Watch: The chemistry behind tattoos

Tattoos have been around for thousands of years—but how do they work? According to the American Chemical Society, modern tattoo needles puncture the skin at 50 to 3000 times per minute, going through the epidermis, the outer layer of our skin, into the dermis, the inner layer. Immediately, microphages or white blood cells prompted by the immune system attempt to heal these wounds by gobbling up the “foreign invader.” Yet instead, they get stuck in the “gellike matrix” of the dermis—pretty much forever. That is why the tattoo remains in your skin permanently. However, skin cells in our epidermis live for only 2 to 3 weeks, explaining why tattoos fade with time.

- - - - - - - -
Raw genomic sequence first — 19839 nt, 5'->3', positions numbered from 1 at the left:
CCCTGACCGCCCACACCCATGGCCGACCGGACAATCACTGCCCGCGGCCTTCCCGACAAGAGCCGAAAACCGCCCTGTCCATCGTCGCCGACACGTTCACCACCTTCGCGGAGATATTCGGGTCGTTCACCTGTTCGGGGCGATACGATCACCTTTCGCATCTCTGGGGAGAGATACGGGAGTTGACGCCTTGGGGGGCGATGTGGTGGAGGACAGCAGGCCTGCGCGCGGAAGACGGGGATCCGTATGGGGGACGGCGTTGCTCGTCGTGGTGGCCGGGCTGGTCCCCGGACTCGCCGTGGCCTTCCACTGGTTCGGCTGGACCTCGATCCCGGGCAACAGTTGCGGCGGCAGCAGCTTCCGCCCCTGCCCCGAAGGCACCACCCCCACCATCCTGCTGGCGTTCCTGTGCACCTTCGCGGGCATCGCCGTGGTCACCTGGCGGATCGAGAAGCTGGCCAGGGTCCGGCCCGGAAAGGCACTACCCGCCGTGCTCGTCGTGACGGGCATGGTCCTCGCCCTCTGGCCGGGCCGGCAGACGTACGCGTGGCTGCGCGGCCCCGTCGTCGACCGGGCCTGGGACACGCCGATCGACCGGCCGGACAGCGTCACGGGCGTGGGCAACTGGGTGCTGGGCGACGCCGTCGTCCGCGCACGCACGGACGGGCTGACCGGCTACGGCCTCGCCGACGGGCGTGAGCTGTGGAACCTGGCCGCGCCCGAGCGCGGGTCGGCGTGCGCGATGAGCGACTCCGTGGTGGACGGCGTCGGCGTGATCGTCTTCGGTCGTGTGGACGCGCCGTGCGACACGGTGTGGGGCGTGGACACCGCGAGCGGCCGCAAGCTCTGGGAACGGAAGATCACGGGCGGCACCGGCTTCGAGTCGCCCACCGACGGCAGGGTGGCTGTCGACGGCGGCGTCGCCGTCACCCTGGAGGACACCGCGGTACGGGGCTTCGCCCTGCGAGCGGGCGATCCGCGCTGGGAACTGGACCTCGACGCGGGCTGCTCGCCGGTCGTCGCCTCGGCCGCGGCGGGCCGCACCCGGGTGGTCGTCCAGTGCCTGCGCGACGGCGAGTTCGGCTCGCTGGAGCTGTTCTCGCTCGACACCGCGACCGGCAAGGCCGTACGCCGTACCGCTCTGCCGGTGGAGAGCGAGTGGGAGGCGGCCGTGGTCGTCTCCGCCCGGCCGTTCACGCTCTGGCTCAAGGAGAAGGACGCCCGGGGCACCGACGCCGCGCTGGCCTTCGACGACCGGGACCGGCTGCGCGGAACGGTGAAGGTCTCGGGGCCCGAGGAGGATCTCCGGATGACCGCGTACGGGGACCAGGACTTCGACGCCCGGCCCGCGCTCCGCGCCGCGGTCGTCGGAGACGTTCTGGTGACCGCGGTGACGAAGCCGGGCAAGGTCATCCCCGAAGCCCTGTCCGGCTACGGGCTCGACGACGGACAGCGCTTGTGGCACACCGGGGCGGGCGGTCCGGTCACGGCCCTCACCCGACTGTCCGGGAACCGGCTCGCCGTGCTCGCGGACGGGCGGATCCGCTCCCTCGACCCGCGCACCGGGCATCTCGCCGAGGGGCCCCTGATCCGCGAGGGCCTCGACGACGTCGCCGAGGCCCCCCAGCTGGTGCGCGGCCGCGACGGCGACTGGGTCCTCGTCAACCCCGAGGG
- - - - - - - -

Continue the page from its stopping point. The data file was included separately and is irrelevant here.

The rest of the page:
(Video credit: Reactions)

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